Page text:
During the run up of 2004 to 2007 world economies in general and emerging economies in particular have experienced the highest levels of consumer confidence and corporate optimism. The increased purchasing power driven by increased investments and confidence among the economic agents (I mean corporate entities and individuals) has escalated the inflationary pressures around the world. To counter such an imbalance in the system, the apex bodies around the world have resorted to counter cyclical monetary measures such as increasing the reserve capital (which may be used in the event of negative outcome). Such a counter cyclical regulated environment has forced the firms to incur more cost of capital than market requires. In fact during the boom times, given the confidence level in the economy, the probability of default though is very remote; the cost of capital in the economy remained irrationally high. Hence such a regulatory environment prompted the firms to shift to unregulated or less regulated activities such as structured investment vehicles which in a way caused the present trough.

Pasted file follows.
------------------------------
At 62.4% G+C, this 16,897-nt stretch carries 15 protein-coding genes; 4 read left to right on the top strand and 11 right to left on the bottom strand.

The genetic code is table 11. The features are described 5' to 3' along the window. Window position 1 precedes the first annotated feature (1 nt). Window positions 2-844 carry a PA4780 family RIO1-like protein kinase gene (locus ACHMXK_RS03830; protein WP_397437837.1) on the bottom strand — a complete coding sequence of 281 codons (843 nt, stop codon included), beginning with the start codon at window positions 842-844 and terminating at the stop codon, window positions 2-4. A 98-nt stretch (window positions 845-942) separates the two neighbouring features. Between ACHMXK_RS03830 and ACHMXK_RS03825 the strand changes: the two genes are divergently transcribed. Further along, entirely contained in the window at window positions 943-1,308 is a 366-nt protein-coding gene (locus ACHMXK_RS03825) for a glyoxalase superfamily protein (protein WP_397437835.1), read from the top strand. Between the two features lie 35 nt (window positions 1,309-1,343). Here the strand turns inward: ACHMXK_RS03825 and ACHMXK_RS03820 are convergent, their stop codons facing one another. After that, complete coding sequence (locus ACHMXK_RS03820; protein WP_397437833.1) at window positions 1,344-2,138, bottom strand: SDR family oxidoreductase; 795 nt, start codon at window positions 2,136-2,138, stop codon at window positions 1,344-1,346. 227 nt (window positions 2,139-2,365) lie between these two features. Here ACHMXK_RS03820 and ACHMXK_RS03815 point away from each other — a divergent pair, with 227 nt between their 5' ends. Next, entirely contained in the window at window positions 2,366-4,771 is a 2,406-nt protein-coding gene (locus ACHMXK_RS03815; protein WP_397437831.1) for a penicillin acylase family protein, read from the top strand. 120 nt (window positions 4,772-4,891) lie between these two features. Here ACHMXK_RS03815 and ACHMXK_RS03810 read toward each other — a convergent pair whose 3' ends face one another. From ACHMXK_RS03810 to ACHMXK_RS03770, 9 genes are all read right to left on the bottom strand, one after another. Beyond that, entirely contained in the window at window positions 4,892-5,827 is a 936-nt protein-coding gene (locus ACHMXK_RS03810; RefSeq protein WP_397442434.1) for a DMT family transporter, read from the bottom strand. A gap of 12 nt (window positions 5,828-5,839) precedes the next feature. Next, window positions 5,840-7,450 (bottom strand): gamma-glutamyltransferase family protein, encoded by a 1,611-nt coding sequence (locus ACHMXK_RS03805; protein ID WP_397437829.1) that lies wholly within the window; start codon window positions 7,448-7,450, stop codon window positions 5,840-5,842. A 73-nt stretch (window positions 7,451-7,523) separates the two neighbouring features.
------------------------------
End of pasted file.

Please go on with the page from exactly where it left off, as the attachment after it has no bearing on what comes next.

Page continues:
Aftermath of the bursting of the bubble in the housing sector, almost all the apex financial institutions around the world resorted to the (traditional) counter cyclical monetary measures which are again proved to be irrational and may contribute to the potentially void results. The trouble in the housing sector has been translated into disastrous crisis in the financial sector by the so called counter cyclical regulations of the boom period. The resulted crisis has evaporated the confidence among the economic agents and drafted vague picture about the future prospects thereby steep fall in consumer demand, accumulated inventories and unimaginable job cuts. Given the present pessimistic environment, market demands a relatively higher cost of capital from the firms and financial institutions requires higher cushion in terms of higher reserve to tide over the potential uncertainty. Counter intuitive to such an end, the regulatory bodies brought down the reserve requirements of the financial institutions and virtually advocating the low cost of capital to the firms. The credibility of these measures in the event of possible corporate mass defaults is not only questionable but they may also pose the terrifying questions about the future systemic cushion… (to be continued)
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